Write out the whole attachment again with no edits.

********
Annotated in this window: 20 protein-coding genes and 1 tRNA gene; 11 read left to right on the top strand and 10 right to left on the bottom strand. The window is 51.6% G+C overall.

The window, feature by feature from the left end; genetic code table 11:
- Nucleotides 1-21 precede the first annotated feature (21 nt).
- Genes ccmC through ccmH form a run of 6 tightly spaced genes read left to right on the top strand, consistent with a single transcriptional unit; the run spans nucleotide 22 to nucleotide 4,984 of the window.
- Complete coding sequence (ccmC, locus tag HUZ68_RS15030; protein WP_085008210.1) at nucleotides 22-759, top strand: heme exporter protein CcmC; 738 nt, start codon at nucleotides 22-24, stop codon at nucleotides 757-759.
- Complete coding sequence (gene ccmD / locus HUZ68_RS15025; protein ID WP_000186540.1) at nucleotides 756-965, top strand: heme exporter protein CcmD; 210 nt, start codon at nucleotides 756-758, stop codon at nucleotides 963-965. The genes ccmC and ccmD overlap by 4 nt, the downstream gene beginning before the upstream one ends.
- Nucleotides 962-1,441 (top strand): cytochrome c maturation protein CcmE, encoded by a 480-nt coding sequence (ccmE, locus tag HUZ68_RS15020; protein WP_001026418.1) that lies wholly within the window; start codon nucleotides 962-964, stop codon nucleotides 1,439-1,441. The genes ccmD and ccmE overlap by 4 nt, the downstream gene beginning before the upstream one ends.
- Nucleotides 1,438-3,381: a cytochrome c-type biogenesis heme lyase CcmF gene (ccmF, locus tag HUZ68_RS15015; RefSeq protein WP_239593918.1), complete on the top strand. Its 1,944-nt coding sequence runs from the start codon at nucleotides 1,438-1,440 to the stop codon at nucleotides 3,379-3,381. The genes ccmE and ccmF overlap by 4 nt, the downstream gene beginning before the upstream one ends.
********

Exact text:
Annotated in this window: 20 protein-coding genes and 1 tRNA gene; 11 read left to right on the top strand and 10 right to left on the bottom strand. The window is 51.6% G+C overall.

The window, feature by feature from the left end; genetic code table 11:
- Nucleotides 1-21 precede the first annotated feature (21 nt).
- Genes ccmC through ccmH form a run of 6 tightly spaced genes read left to right on the top strand, consistent with a single transcriptional unit; the run spans nucleotide 22 to nucleotide 4,984 of the window.
- Complete coding sequence (ccmC, locus tag HUZ68_RS15030; protein WP_085008210.1) at nucleotides 22-759, top strand: heme exporter protein CcmC; 738 nt, start codon at nucleotides 22-24, stop codon at nucleotides 757-759.
- Complete coding sequence (gene ccmD / locus HUZ68_RS15025; protein ID WP_000186540.1) at nucleotides 756-965, top strand: heme exporter protein CcmD; 210 nt, start codon at nucleotides 756-758, stop codon at nucleotides 963-965. The genes ccmC and ccmD overlap by 4 nt, the downstream gene beginning before the upstream one ends.
- Nucleotides 962-1,441 (top strand): cytochrome c maturation protein CcmE, encoded by a 480-nt coding sequence (ccmE, locus tag HUZ68_RS15020; protein WP_001026418.1) that lies wholly within the window; start codon nucleotides 962-964, stop codon nucleotides 1,439-1,441. The genes ccmD and ccmE overlap by 4 nt, the downstream gene beginning before the upstream one ends.
- Nucleotides 1,438-3,381: a cytochrome c-type biogenesis heme lyase CcmF gene (ccmF, locus tag HUZ68_RS15015; RefSeq protein WP_239593918.1), complete on the top strand. Its 1,944-nt coding sequence runs from the start codon at nucleotides 1,438-1,440 to the stop codon at nucleotides 3,379-3,381. The genes ccmE and ccmF overlap by 4 nt, the downstream gene beginning before the upstream one ends.